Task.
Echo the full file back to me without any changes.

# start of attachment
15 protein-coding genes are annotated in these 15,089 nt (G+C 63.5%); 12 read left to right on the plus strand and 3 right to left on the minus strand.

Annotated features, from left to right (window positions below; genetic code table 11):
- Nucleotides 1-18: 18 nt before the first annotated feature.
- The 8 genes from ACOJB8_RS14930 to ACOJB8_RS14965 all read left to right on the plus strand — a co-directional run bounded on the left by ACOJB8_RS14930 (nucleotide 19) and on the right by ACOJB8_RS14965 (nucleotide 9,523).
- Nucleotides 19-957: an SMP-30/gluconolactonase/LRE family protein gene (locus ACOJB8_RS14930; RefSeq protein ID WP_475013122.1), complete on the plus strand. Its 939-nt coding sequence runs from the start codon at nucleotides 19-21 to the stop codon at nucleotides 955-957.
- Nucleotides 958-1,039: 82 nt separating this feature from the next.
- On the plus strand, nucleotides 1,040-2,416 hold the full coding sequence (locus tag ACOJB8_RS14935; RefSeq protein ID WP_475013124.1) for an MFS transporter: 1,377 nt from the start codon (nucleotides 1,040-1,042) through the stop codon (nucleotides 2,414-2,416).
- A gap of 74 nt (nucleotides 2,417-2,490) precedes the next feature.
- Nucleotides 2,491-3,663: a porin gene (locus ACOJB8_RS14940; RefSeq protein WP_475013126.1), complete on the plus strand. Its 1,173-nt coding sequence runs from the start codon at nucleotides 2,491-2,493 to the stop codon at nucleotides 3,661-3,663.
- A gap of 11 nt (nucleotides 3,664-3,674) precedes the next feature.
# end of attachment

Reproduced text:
15 protein-coding genes are annotated in these 15,089 nt (G+C 63.5%); 12 read left to right on the plus strand and 3 right to left on the minus strand.

Annotated features, from left to right (window positions below; genetic code table 11):
- Nucleotides 1-18: 18 nt before the first annotated feature.
- The 8 genes from ACOJB8_RS14930 to ACOJB8_RS14965 all read left to right on the plus strand — a co-directional run bounded on the left by ACOJB8_RS14930 (nucleotide 19) and on the right by ACOJB8_RS14965 (nucleotide 9,523).
- Nucleotides 19-957: an SMP-30/gluconolactonase/LRE family protein gene (locus ACOJB8_RS14930; RefSeq protein ID WP_475013122.1), complete on the plus strand. Its 939-nt coding sequence runs from the start codon at nucleotides 19-21 to the stop codon at nucleotides 955-957.
- Nucleotides 958-1,039: 82 nt separating this feature from the next.
- On the plus strand, nucleotides 1,040-2,416 hold the full coding sequence (locus tag ACOJB8_RS14935; RefSeq protein ID WP_475013124.1) for an MFS transporter: 1,377 nt from the start codon (nucleotides 1,040-1,042) through the stop codon (nucleotides 2,414-2,416).
- A gap of 74 nt (nucleotides 2,417-2,490) precedes the next feature.
- Nucleotides 2,491-3,663: a porin gene (locus ACOJB8_RS14940; RefSeq protein WP_475013126.1), complete on the plus strand. Its 1,173-nt coding sequence runs from the start codon at nucleotides 2,491-2,493 to the stop codon at nucleotides 3,661-3,663.
- A gap of 11 nt (nucleotides 3,664-3,674) precedes the next feature.